To be fair, one of the people demanding things right away, while the things didn’t really need to be done right away, that particular person was experiencing enough hardship at the time that they must have viewed even Laura as having the luxury to do just about anything. That happens, I’ve even fallen prey to it, so has Laura I’m sure, but it’s not always the most accurate assessment of things.

I almost wish there was some way to show people exactly who we are, and what our lives are like, and what our abilities are like, though. Instead of that, I’ve just produced that list of stuff that people are writing to me about, in the hope that it will show exactly how many things there are to pay attention to. If I could really get to all of these at once, and the many other things I’ve accidentally let drop over the months or years, I would be at a workplace right now getting paid, instead of my actual situation which I think if anyone magically teleported here and looked in my room right now they’d see the problem right away. At any rate, I’m only one person, together we’re still only two people.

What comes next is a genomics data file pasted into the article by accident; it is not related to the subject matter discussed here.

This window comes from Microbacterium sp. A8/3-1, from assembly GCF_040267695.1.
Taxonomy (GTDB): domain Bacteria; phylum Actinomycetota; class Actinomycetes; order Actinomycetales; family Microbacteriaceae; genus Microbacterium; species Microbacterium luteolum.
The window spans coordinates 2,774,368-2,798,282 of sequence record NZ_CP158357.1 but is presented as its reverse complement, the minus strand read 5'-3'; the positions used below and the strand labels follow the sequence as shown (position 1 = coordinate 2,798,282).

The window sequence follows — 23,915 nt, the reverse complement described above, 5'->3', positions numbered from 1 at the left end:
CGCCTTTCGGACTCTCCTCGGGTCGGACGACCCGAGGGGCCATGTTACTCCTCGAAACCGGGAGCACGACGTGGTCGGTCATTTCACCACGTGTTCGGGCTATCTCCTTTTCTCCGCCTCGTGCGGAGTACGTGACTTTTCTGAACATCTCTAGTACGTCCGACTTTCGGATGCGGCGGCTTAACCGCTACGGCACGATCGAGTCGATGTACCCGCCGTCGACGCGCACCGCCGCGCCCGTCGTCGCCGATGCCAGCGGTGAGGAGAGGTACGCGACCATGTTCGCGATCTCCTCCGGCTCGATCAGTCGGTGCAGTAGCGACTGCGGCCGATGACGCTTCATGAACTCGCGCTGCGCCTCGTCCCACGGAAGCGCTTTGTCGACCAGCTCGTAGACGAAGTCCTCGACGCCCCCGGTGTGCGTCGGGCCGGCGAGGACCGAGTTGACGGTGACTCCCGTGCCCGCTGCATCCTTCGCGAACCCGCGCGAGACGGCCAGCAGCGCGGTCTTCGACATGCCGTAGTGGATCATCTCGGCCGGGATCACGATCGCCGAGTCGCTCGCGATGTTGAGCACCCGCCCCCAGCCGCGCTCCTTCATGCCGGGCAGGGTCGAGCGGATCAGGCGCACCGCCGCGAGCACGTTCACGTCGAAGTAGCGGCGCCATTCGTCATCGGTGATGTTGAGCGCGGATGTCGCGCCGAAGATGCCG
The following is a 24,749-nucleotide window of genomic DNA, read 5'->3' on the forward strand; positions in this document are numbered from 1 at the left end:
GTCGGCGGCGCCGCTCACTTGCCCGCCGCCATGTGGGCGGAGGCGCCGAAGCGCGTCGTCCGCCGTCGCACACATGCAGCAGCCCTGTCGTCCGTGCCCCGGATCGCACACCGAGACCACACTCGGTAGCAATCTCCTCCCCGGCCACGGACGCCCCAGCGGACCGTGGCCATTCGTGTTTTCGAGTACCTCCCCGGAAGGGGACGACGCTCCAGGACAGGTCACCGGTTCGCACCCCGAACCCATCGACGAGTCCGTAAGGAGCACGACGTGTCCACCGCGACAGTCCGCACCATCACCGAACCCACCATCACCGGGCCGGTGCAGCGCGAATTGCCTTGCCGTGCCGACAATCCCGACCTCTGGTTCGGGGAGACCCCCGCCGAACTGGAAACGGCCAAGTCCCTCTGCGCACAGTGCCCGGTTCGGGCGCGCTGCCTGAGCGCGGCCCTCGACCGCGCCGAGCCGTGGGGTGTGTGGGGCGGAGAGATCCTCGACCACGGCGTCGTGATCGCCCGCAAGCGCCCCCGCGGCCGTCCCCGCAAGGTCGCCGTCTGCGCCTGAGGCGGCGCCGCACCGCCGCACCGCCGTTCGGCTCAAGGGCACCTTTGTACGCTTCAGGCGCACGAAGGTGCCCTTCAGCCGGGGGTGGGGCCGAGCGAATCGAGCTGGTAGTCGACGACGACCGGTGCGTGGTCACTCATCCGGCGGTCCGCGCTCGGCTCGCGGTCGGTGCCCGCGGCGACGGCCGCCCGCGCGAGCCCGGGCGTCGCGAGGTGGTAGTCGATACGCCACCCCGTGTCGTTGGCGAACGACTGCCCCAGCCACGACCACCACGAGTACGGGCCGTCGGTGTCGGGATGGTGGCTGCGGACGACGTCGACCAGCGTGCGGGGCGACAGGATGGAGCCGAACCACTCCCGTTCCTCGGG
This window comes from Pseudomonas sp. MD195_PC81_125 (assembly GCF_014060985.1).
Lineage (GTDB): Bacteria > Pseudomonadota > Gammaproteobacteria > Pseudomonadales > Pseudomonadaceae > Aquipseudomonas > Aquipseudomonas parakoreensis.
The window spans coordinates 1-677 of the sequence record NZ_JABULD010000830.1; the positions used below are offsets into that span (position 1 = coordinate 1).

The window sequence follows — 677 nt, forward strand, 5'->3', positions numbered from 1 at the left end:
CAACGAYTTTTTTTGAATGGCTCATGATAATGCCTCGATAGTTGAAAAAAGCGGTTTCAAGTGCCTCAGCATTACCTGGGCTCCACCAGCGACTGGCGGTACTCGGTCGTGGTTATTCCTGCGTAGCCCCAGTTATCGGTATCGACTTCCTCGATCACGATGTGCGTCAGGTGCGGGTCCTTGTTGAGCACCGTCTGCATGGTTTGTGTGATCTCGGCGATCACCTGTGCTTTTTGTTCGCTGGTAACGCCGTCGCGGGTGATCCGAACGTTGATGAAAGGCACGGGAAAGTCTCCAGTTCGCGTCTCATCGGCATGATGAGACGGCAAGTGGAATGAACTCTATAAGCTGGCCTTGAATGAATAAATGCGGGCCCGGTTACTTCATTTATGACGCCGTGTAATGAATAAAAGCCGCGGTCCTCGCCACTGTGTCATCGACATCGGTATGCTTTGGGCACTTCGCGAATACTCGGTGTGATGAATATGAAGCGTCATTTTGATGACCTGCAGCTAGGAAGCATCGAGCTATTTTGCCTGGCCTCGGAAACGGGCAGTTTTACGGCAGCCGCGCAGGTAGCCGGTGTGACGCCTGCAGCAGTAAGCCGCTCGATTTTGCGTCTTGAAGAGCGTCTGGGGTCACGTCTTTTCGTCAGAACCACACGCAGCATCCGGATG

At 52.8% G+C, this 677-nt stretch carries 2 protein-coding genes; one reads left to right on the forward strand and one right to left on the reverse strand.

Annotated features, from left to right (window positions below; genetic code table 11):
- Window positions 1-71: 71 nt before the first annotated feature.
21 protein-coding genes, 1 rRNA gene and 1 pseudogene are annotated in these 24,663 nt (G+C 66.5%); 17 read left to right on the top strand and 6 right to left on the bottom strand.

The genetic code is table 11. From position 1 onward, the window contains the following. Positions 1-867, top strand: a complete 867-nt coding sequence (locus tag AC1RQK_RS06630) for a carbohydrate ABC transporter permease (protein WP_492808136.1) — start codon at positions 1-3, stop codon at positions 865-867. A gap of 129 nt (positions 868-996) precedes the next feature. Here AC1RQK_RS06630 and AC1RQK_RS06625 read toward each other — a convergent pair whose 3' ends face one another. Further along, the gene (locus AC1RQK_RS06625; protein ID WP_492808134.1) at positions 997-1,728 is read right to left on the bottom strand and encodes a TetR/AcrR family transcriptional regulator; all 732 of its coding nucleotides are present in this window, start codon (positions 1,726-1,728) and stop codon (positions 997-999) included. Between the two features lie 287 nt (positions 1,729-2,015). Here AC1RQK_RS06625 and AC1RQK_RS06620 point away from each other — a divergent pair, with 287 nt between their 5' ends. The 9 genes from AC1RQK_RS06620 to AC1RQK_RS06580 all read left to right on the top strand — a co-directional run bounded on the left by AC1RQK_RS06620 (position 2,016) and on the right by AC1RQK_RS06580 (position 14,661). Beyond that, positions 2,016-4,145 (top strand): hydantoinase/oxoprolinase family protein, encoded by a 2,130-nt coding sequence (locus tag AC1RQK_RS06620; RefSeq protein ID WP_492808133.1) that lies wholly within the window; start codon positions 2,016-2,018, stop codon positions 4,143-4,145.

So also a blanket apology for several things:

To anyone I didn’t get to when something was really important, for not getting to them.

For not being as political as usual in my writing. And for allowing myself to mostly get sucked into apolitical sorts of things.

For the actions of my spam filter. (No, I didn’t cause it, but it still caused problems.)